Harvest, curing and storage for homegrown garlic
Last fall, you may remember we covered best practices for fall garlic planting, why we plant in fall, plant spacing, mulching, and the common garlic types. And in that article, I promised we would revisit the subject around harvest time in early summer. When it comes to garlic and producing the highest quality product in your home garden, the harvest and postharvest technique are just as important, if not more so, as all the plant maintenance that came before.
Spring Growth under row cover.
When to harvest
Garlic cloves planted in October thru early November will start to send up shoots in late winter. Throughout the spring, garlic will produce lush green stalk with several tiers of keeled leaves. Green garlic, i.e. immature plants, can be harvested at any time during the spring before the bulb is fully formed. These look like thicker scallions or spring onion can be used similarly but have a more pungent garlic flavor.
Hardneck varieties like this pictured 'Music' cultivar approaches maturity (usually around Memorial Day) you will start to notice serpentine-like flower stalks and buds. These winding stems, known as scapes, are usually cut off at the leaf base to encourage the continued growth of the below-ground garlic bulb. But these tender stems and flower heads are both edible and delicious. Enjoy them grilled, pickled, or made into a pesto. Harvest scapes before they begin to straighten and become stiff.
Harvest mature garlic, June through early July depending on when the leaves begin to brown and at least four leaves are still partly green. Test dig when the lower 1/3 of the foliage is yellow. If the cloves have segmented, it is time to harvest. If they are not segmented, wait another week or two. Stop irrigation when tops start to dry. Protective paper-like bulb wrappers will begin to break down if the plants are left in the ground too long, and the bulb may start rotting.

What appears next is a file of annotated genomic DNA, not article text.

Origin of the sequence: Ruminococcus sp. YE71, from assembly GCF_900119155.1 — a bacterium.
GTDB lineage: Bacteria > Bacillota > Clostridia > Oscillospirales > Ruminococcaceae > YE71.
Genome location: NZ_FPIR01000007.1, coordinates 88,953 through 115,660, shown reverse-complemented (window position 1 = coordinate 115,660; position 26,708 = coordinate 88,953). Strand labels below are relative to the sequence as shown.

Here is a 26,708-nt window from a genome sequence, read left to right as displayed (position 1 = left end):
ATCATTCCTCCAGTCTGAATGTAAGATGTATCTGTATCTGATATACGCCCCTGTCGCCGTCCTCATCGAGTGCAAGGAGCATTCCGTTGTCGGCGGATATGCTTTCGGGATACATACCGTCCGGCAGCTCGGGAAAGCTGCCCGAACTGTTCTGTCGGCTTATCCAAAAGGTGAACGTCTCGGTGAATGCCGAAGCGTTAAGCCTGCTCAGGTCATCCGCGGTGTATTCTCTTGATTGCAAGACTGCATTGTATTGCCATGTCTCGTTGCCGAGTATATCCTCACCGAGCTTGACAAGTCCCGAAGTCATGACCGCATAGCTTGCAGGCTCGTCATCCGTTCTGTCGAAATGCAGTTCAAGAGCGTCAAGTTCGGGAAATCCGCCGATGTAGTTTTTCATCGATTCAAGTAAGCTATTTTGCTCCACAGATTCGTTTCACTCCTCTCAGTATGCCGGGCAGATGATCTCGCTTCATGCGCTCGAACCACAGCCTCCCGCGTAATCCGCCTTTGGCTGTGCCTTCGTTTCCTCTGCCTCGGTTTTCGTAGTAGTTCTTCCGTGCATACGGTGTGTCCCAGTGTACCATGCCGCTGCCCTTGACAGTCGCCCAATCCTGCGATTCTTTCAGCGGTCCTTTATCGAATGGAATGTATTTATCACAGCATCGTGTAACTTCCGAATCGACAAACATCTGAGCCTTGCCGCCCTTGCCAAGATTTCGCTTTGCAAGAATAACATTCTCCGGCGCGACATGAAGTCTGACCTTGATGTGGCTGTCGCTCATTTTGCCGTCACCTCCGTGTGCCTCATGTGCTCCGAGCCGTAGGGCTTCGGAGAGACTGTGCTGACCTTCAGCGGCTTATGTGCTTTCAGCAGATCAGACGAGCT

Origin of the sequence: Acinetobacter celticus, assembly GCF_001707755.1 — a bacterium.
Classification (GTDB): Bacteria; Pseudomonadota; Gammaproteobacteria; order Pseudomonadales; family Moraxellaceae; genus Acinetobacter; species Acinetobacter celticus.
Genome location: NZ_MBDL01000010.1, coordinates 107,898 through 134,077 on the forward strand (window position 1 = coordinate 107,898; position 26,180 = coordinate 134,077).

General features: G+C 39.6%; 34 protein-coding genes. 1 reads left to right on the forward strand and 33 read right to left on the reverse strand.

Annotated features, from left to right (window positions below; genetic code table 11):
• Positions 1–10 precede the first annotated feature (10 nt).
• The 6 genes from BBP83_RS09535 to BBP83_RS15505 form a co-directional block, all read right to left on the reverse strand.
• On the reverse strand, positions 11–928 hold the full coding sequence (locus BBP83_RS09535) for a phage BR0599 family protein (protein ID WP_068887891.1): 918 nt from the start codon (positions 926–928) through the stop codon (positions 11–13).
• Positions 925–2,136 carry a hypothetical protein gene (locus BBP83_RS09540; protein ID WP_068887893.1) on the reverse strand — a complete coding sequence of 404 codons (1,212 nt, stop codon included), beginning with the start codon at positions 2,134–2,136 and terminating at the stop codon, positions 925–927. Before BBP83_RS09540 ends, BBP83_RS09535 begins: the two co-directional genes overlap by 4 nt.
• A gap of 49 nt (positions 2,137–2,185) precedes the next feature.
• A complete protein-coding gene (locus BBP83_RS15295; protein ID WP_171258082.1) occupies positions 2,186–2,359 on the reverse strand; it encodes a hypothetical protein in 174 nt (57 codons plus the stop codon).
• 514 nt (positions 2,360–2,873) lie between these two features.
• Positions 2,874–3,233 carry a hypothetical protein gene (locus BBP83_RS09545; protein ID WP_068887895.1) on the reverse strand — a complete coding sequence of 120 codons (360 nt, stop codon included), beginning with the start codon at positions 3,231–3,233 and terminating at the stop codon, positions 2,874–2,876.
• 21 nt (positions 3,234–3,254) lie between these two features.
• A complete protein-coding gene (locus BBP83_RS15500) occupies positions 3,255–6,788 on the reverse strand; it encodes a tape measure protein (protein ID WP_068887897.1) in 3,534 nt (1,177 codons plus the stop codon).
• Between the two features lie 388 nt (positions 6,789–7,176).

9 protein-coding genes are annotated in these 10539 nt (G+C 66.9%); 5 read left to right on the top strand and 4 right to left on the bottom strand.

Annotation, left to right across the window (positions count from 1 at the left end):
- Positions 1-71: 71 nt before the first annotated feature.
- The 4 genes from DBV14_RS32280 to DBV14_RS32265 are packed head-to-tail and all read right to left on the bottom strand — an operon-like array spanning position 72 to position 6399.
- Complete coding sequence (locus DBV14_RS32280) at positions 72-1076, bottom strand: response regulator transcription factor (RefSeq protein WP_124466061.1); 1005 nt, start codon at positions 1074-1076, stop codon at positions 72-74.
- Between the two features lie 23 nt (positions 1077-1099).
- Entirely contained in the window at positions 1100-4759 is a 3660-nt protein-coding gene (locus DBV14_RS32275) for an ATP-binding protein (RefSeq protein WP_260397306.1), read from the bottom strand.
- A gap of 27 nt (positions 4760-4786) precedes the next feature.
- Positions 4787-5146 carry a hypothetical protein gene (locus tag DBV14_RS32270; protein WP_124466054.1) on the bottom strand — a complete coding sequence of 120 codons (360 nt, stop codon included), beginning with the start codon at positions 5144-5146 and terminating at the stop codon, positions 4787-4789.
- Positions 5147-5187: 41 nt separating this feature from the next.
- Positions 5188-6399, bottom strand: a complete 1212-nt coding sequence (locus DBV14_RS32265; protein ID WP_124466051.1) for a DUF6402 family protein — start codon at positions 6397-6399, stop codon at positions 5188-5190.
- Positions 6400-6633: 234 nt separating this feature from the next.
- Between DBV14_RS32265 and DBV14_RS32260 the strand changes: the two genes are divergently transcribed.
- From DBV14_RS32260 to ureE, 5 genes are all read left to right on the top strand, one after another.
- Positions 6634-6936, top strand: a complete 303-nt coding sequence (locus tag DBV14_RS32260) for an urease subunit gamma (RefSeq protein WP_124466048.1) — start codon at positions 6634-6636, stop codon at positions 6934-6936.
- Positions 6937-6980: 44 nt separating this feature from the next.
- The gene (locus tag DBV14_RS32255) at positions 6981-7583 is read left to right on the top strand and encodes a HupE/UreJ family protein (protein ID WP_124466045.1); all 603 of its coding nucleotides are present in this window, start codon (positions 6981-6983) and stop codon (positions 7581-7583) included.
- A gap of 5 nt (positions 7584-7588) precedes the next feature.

Curing and storage
The curing process encourages the right amount of drying for the development of garlic’s protective outer layer, i.e. bulb wrapper. It’s important to take care when harvesting, use a digging fork to loosen soil and keep stalk and bulb intact. Lightly shake the soil from the roots and place the whole plant in a shady, well-ventilated area (shoot for 68-86° F). You can bundle and hang or place a few layers on trays—using fans can be helpful to ensure good air circulation. Curing is complete when the stems are dry, generally 2-4 weeks after digging. Once cured and dried, remove tops (leave 1” of the stem) and cut roots to 1⁄2” or you can experiment with braiding soft next varieties as a gift for friend and family.
At ambient curing temperature, garlic can store for 1-2 months before becoming shriveled. However, once curing is complete long-term shelf life, upwards of 9 months can be achieved with cold storage at 32° F with low RH (60 to 70%). If you’re saving a portion of your harvested bulbs for planting in the fall, store closer to 50 ° F to promote consistent sprouting in next year’s crop. Garlic cloves used for seed should be of the highest quality, with no disease infections, as these can spread to new fields and next year's crop.
Try new ways to prepare and enjoy your harvest, dried garlic, garlic infused salts and oils, pickled and fermented garlic (black garlic), garlic scapes and flowers in a floral arrangement
As always, embrace your love for garlic and the perfumed breath that follows!